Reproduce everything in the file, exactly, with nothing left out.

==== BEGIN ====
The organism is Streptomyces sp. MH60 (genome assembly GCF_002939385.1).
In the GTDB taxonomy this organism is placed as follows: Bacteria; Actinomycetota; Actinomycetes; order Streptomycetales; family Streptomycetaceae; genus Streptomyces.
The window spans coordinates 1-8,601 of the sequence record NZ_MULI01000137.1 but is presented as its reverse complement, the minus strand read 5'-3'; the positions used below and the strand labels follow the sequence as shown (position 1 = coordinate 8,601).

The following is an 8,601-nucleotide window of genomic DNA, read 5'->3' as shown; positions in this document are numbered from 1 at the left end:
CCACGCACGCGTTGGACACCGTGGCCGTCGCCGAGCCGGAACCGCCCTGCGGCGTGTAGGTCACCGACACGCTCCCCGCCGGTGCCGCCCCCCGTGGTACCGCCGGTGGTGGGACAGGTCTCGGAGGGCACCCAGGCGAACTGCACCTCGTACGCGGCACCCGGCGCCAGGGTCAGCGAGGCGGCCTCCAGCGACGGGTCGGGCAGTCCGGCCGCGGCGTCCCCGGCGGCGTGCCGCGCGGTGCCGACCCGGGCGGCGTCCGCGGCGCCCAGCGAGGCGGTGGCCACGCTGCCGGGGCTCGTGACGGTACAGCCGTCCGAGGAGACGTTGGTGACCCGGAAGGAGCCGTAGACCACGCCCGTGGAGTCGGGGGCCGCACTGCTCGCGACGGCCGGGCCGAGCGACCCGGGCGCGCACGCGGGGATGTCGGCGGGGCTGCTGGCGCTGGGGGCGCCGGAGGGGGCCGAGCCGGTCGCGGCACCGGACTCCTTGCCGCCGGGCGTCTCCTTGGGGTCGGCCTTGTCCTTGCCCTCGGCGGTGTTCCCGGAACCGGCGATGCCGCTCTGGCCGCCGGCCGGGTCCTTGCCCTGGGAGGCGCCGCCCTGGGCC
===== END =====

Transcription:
The organism is Streptomyces sp. MH60 (genome assembly GCF_002939385.1).
In the GTDB taxonomy this organism is placed as follows: Bacteria; Actinomycetota; Actinomycetes; order Streptomycetales; family Streptomycetaceae; genus Streptomyces.
The window spans coordinates 1-8,601 of the sequence record NZ_MULI01000137.1 but is presented as its reverse complement, the minus strand read 5'-3'; the positions used below and the strand labels follow the sequence as shown (position 1 = coordinate 8,601).

The following is an 8,601-nucleotide window of genomic DNA, read 5'->3' as shown; positions in this document are numbered from 1 at the left end:
CCACGCACGCGTTGGACACCGTGGCCGTCGCCGAGCCGGAACCGCCCTGCGGCGTGTAGGTCACCGACACGCTCCCCGCCGGTGCCGCCCCCCGTGGTACCGCCGGTGGTGGGACAGGTCTCGGAGGGCACCCAGGCGAACTGCACCTCGTACGCGGCACCCGGCGCCAGGGTCAGCGAGGCGGCCTCCAGCGACGGGTCGGGCAGTCCGGCCGCGGCGTCCCCGGCGGCGTGCCGCGCGGTGCCGACCCGGGCGGCGTCCGCGGCGCCCAGCGAGGCGGTGGCCACGCTGCCGGGGCTCGTGACGGTACAGCCGTCCGAGGAGACGTTGGTGACCCGGAAGGAGCCGTAGACCACGCCCGTGGAGTCGGGGGCCGCACTGCTCGCGACGGCCGGGCCGAGCGACCCGGGCGCGCACGCGGGGATGTCGGCGGGGCTGCTGGCGCTGGGGGCGCCGGAGGGGGCCGAGCCGGTCGCGGCACCGGACTCCTTGCCGCCGGGCGTCTCCTTGGGGTCGGCCTTGTCCTTGCCCTCGGCGGTGTTCCCGGAACCGGCGATGCCGCTCTGGCCGCCGGCCGGGTCCTTGCCCTGGGAGGCGCCGCCCTGGGCC